Check out our fact sheet on Surf Smelt in the Salish Sea. Use it to learn more about this important species and to learn how easy it is for you to be a part of this rule making process. Please share it with other people who are interested in the ecological and economic health of the Salish Sea.
Commenting is easy. You can do it online at http://wdfw.wa.gov/fishing/regulations/smelt/comments.html. It can be as quick as filling out your name and choosing a preferred option, or you can include a comment of up to 1,000 characters. If you’re interested in attending a public meeting and giving 3 minutes of in-person testimony, read our hints in the fact sheet.
The fact sheet is here:
Learn more about our smelt fishing study here:
Photos: J. Gaydos
In this newsletter: Where do you stand on smelt fishing; eelgrass disease study shows older and shallower beds may be vulnerable; Science Advisor Peter Ross leads new ocean pollution initiative at the Vancouver Aquarium; SeaDoc ED Kirsten Gilardi named co-director of UC Davis’s Wildlife Health Center; seeking donations for the 2014 Wine ‘n’ Sea Auction.
Project update 2015
This study has been published in the peer reviewed journal, the North American Journal of Fisheries Management. Get the details.
According to the author, based on the results of this study the Department of Fish and Wildlife plans to assess smelt harvest at several sites in 2016, bringing a Sound-wide estimate of harvest one step closer to reality.
Additionally, in 2015 the Washington Legislature fully funded two important studies that will help the Washington Department of Fish and Wildlife take the next step in understanding and protecting forage fish populations.
The first study will inventory forage fish spawning beaches throughout Puget Sound and the second will conduct mid-water trawl surveys to estimate the biomass of adult forage fish. Expect the results of both studies in 2017.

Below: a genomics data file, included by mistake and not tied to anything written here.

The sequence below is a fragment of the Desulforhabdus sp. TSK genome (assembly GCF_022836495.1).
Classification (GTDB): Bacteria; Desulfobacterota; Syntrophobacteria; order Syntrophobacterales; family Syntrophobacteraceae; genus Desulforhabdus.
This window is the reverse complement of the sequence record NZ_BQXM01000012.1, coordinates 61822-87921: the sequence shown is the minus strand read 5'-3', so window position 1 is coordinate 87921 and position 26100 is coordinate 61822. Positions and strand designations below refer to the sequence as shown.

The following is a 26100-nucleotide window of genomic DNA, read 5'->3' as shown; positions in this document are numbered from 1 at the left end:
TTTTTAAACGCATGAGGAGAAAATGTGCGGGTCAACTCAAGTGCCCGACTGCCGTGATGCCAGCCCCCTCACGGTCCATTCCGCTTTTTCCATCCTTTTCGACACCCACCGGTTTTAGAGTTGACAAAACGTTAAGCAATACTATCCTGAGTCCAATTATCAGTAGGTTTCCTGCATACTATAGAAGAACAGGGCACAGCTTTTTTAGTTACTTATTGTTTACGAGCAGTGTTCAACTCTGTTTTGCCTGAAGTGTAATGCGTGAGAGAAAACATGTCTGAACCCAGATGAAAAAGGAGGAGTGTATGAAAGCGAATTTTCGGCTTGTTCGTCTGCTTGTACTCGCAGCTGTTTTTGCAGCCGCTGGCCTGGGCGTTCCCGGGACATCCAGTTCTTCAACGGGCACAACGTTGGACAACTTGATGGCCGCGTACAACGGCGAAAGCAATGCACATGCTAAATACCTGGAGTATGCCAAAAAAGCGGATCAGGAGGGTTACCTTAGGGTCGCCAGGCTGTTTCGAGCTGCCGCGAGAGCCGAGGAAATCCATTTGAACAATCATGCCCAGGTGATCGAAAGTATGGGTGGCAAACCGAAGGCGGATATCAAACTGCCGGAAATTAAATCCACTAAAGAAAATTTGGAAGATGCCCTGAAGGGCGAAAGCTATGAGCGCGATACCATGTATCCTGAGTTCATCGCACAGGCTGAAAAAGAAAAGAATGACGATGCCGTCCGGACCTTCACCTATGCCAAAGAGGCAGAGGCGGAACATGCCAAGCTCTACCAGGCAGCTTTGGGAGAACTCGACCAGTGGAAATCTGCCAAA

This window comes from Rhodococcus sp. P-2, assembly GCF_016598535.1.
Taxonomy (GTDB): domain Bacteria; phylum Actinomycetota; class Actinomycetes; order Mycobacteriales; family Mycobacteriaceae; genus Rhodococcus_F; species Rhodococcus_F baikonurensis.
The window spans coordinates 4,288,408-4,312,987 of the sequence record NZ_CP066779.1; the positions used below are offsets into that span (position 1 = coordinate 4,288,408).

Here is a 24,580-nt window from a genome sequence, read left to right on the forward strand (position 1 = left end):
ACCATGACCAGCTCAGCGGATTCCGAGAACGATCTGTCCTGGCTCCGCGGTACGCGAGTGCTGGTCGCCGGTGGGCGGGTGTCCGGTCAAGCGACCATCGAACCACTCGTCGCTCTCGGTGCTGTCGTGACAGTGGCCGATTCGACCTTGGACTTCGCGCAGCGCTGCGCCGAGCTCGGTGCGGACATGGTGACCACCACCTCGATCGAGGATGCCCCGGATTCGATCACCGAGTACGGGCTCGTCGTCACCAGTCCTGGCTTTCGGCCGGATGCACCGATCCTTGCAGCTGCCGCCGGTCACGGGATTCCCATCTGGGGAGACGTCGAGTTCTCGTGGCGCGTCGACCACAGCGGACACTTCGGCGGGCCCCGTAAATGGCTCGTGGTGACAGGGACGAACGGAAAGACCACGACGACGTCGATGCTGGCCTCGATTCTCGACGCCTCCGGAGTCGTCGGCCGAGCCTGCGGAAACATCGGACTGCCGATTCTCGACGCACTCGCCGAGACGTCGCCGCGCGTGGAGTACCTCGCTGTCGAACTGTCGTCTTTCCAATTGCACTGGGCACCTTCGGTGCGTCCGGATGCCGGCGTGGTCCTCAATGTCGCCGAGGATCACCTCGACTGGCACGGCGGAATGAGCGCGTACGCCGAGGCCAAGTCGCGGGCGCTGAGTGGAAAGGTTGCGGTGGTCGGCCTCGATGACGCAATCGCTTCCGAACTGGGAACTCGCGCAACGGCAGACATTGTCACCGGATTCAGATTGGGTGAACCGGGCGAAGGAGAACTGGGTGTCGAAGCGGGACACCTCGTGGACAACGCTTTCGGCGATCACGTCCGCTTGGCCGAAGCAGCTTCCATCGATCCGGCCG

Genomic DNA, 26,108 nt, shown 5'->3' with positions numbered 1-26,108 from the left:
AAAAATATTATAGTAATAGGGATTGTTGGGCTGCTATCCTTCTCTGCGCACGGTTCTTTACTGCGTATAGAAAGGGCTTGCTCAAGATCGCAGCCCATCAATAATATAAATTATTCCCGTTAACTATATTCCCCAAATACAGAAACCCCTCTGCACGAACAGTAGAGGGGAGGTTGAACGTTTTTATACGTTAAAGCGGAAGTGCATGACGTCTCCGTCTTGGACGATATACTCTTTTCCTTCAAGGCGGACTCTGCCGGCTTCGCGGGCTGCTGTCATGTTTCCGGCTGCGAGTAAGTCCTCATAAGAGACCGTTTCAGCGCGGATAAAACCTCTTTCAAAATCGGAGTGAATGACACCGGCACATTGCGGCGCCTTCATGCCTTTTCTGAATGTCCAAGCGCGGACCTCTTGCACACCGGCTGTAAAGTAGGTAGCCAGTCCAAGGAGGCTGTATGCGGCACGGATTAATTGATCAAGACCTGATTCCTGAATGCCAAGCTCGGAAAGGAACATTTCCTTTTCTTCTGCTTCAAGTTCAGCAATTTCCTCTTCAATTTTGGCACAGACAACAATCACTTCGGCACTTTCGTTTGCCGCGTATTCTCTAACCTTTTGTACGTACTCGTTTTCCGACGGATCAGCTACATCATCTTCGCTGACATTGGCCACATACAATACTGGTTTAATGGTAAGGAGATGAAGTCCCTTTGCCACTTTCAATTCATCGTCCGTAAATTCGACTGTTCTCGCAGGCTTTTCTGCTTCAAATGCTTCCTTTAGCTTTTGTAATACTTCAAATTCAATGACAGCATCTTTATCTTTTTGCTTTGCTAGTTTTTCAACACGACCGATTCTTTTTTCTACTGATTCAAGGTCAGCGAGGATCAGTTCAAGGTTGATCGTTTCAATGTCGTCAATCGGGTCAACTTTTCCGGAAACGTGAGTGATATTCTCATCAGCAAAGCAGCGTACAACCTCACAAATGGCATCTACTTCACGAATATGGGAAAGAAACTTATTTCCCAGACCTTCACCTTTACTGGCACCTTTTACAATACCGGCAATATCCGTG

Project update June 2014
On June 16, 2014, the Washington State Fish and Wildlife Commission released new smelt fishing rules that limit harvest in order to protect valuable species.
The new policy:
- Adds a new 60,000-pound annual quota for the Puget Sound commercial smelt fishery.
- Reduces the commercial fishery by one day each week, allowing commercial fishing from 6 a.m. to 10 p.m. Monday through Thursday during seasonal openings in each area.
- Closes inactive commercial smelt fisheries, including dip bag and purse seine, which have not been in use for at least 10 years.
- Closes nighttime recreational dip net fishing. Recreational dip net fishing will be allowed from 6 a.m. to 10 p.m. Friday through Tuesday. Jig gear can continue to be used seven days per week, 24 hours per day.
Population abundance estimates are not available for smelt. However, Puget Sound-wide commercial catch and catch rates indicate relatively high harvest over the last several years. The commission also requested an annual review of the commercial and recreational smelt fisheries in Puget Sound.
SeaDoc would still like to see the Commission require recreational licenses so that it could determine how much smelt is being harvested recreationally. Also, we’d like to see Washington State determine the total biomass of smelt so that we can have evidence that the harvest is sustainable.
In 2012, SeaDoc funded a study to determine the size of the recreational harvest of Surf Smelt in Washington State.
Why not just have anglers report their catch like we do with salmon and crab?
Strangely enough, Surf Smelt is the one marine fish that you DON’T need a state fishing license to catch.
As one of our very important forage fishes, smelt have a critical place in the Salish Sea food web. Knowing the recreational catch is important so we can determine if harvest is impacting smelt populations or the other fish, birds and mammals that depend on smelt for food.
A creel survey is pretty straightforward: staff from the Washington Department of Fish & Wildlife go out to popular fishing spots, interview smelt anglers and examine their harvest to find out how much they caught.